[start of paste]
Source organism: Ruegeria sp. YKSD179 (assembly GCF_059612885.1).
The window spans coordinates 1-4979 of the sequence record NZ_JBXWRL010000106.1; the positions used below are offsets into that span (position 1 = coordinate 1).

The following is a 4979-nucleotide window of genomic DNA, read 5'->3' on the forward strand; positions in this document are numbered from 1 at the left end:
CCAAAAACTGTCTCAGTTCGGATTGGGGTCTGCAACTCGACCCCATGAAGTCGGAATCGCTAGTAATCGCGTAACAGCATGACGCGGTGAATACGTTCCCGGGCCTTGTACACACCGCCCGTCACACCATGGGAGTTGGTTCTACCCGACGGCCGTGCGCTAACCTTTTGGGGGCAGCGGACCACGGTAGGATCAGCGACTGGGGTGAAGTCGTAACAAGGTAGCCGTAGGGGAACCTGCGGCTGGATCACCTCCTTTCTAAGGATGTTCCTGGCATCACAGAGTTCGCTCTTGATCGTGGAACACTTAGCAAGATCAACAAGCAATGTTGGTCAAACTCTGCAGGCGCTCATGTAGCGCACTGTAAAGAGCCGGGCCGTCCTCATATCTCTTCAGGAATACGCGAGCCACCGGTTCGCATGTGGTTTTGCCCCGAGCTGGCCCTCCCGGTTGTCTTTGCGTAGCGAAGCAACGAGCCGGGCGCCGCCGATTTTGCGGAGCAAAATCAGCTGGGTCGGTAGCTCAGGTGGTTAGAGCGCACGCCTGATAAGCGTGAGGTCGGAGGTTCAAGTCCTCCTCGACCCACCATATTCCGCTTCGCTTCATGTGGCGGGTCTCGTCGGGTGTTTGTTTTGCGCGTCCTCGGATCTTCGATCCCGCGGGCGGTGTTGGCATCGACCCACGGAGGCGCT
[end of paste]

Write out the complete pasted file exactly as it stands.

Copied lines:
Source organism: Ruegeria sp. YKSD179 (assembly GCF_059612885.1).
The window spans coordinates 1-4979 of the sequence record NZ_JBXWRL010000106.1; the positions used below are offsets into that span (position 1 = coordinate 1).

The following is a 4979-nucleotide window of genomic DNA, read 5'->3' on the forward strand; positions in this document are numbered from 1 at the left end:
CCAAAAACTGTCTCAGTTCGGATTGGGGTCTGCAACTCGACCCCATGAAGTCGGAATCGCTAGTAATCGCGTAACAGCATGACGCGGTGAATACGTTCCCGGGCCTTGTACACACCGCCCGTCACACCATGGGAGTTGGTTCTACCCGACGGCCGTGCGCTAACCTTTTGGGGGCAGCGGACCACGGTAGGATCAGCGACTGGGGTGAAGTCGTAACAAGGTAGCCGTAGGGGAACCTGCGGCTGGATCACCTCCTTTCTAAGGATGTTCCTGGCATCACAGAGTTCGCTCTTGATCGTGGAACACTTAGCAAGATCAACAAGCAATGTTGGTCAAACTCTGCAGGCGCTCATGTAGCGCACTGTAAAGAGCCGGGCCGTCCTCATATCTCTTCAGGAATACGCGAGCCACCGGTTCGCATGTGGTTTTGCCCCGAGCTGGCCCTCCCGGTTGTCTTTGCGTAGCGAAGCAACGAGCCGGGCGCCGCCGATTTTGCGGAGCAAAATCAGCTGGGTCGGTAGCTCAGGTGGTTAGAGCGCACGCCTGATAAGCGTGAGGTCGGAGGTTCAAGTCCTCCTCGACCCACCATATTCCGCTTCGCTTCATGTGGCGGGTCTCGTCGGGTGTTTGTTTTGCGCGTCCTCGGATCTTCGATCCCGCGGGCGGTGTTGGCATCGACCCACGGAGGCGCT